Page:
When thinking about the overall plan of our units, we should be asking ourselves (or our instructional coaches), “For all that my students will be doing during this unit, can any of it be done more efficiently or effectively with technology?”
VIDEO: Google Docs in the Classroom
Perhaps it’s using Google Keep to help students better organize their research, or allowing students to take out their phones to leave voice notes for themselves because it’s faster than typing. Whatever it is, this is a great way to focus on helping students — who have busy lives — be more productive, and not just focusing on forcing technology into a unit or lesson.
This “P” really allows the teacher to think about the ways technology can help to better teach and better assess so that the learning can progress in a more effective manner. When thinking about ways to progress learning at a better and more efficient rate, meaningful feedback instantly comes to mind. And when working with teachers, this is one area where they’re always looking to improve.
I often hear the question, “How can I give my students more feedback without killing myself grading papers?” This “P” is a great way to think about that. This could be as simple as using a quiz game like Kahoot, to something more sophisticated — a platform like Recap — where your students can “talk” to you, sharing their successes and struggles so that you can better prepare the next day’s lesson.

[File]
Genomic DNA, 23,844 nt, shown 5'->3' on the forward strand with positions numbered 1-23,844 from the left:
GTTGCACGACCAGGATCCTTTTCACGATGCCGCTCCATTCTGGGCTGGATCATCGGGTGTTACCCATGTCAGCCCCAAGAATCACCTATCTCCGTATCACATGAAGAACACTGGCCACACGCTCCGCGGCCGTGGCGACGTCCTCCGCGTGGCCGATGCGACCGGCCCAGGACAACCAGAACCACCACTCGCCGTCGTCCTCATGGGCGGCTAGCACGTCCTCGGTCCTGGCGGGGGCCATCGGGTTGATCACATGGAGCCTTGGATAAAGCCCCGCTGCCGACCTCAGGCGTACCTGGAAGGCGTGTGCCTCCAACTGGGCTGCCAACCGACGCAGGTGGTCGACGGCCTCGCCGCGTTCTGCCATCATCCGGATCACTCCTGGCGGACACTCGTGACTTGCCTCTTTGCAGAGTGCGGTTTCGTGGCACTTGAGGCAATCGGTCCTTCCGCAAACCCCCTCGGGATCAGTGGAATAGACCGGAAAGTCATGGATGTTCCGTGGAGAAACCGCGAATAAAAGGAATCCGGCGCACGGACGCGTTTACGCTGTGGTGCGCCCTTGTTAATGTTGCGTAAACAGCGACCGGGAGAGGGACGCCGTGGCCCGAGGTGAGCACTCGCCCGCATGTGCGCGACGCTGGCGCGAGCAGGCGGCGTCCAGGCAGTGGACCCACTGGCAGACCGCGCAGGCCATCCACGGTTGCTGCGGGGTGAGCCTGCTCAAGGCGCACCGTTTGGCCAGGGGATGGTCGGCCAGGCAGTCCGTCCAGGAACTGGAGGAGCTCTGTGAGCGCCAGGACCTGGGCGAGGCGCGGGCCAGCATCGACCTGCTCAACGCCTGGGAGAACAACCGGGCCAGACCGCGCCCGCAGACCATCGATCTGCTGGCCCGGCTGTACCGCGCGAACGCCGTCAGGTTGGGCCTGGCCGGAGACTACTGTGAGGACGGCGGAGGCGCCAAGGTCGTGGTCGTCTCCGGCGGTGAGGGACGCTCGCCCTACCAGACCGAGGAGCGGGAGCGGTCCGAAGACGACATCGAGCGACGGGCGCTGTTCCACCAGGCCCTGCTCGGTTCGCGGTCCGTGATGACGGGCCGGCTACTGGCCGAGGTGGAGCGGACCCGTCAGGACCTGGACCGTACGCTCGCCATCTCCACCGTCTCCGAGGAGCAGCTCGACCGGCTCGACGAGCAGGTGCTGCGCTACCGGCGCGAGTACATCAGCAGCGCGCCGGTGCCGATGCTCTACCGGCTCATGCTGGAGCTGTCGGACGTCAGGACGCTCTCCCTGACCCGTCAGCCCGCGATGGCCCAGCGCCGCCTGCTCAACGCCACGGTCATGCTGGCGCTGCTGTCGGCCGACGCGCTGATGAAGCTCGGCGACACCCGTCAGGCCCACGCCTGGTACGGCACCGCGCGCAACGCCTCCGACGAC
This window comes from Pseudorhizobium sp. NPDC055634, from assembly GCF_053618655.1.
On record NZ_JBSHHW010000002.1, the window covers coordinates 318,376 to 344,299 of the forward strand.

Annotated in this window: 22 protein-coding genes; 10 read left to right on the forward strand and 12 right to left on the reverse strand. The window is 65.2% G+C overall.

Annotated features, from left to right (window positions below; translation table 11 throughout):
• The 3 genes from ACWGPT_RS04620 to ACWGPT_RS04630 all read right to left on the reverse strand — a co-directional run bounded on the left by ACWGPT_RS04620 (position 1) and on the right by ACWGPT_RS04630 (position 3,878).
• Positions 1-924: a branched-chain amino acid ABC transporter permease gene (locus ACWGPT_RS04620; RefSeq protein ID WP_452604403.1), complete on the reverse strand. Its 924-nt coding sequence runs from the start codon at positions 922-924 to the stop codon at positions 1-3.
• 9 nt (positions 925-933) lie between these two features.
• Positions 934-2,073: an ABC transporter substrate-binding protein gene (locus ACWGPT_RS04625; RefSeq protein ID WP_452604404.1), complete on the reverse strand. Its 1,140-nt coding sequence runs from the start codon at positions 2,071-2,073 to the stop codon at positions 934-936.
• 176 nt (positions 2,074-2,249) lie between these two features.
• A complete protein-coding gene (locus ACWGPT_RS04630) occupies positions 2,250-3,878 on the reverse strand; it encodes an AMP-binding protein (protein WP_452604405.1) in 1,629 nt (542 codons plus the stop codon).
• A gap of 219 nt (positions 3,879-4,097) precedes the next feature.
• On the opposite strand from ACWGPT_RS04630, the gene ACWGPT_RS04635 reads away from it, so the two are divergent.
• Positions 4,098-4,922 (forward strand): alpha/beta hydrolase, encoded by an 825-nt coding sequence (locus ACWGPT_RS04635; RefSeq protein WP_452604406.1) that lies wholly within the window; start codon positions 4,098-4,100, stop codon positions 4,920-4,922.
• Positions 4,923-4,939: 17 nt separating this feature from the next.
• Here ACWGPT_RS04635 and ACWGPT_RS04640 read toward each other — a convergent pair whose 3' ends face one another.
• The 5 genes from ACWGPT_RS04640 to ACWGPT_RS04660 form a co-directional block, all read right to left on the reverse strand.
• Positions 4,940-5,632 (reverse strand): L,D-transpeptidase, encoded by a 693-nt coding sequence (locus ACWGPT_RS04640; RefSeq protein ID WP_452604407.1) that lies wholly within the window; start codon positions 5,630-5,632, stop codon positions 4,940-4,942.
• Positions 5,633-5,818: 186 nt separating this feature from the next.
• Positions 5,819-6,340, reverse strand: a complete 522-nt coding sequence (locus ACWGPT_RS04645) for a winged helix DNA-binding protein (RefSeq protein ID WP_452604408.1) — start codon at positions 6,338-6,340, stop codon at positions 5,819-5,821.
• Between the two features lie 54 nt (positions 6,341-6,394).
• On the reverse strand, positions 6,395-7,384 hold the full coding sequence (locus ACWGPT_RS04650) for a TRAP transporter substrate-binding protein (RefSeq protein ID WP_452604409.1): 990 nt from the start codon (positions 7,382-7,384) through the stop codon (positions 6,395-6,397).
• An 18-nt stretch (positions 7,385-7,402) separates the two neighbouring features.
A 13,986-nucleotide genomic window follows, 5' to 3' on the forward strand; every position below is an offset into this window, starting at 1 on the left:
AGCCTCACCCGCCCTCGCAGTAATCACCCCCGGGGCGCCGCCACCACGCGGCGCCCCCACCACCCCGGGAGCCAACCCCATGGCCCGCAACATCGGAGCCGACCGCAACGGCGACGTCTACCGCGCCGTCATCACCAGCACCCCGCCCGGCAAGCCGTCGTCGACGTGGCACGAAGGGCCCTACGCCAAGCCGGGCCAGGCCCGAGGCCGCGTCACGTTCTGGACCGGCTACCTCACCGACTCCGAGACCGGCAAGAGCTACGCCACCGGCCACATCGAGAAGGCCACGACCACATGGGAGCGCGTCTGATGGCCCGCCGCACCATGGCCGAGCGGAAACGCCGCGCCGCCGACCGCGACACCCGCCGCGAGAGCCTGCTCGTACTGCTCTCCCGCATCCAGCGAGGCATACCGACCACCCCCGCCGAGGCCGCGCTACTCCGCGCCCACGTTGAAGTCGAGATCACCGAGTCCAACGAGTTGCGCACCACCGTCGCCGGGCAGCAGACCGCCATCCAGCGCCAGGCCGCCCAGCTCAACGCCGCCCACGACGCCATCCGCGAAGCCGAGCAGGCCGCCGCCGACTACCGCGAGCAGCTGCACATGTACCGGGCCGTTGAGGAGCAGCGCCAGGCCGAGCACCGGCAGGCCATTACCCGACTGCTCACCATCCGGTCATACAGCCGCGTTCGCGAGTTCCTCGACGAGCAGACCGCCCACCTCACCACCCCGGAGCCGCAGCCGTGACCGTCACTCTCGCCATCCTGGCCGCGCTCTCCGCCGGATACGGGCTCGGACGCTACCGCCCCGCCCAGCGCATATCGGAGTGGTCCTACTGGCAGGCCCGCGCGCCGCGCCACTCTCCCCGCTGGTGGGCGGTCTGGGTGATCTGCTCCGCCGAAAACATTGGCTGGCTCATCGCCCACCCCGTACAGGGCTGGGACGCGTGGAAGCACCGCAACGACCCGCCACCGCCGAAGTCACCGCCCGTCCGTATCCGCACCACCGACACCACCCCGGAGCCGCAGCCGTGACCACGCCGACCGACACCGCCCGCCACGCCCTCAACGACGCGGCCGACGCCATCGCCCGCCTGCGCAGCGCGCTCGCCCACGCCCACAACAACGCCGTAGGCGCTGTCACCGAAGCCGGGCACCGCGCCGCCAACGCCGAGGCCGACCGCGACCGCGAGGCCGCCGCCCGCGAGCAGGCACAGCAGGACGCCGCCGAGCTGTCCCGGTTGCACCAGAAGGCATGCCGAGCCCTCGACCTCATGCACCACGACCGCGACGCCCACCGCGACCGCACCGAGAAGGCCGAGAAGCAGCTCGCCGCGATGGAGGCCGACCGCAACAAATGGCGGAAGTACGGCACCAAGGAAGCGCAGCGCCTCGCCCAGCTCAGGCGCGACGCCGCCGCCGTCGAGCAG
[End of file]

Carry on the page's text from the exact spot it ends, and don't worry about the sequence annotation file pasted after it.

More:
- Watch how Anna Dearlove uses technology in her classroom for formative assessment.
- Watch Carrie Hochgrebe and Jim Knight discuss how Carrie makes it click for students with clickers.
- Learn how Sarah Brown Wessling personalizes student feedback with a podcast.
- Take a look at how Tch Laureate Sean McComb gives personalized, differentiated, and targeted feedback through small group instruction and via Google Docs.
Create a Product
Creating a product is one of the places where technology can — and should — have the biggest impact in the classroom. And truth be told, thinking of it this way does, to some extent, align with the “redefinition” phase of the SAMR model. But as we think about “21st-century skills” and terms like “workplace ready,” it’s important to be thinking about the wide range of products students will be expected to create when they leave our schools.
From Tweets to documentaries, student blogs to commentaries, YouTube shorts to podcasts — media and information are being produced and digested by a wider range of people than ever before. Our students must acquire the skills needed to be able to “join the conversation” in these formats. How are you helping prepare your students as producers and consumers of 21st-century media?
Teaching with technology is a must if we want to fully prepare our students for life outside of the classroom walls. Although the ways we use technology can vary, choices about if, when, and why to use it should always be made with students at the center.
What is your approach to teaching with technology?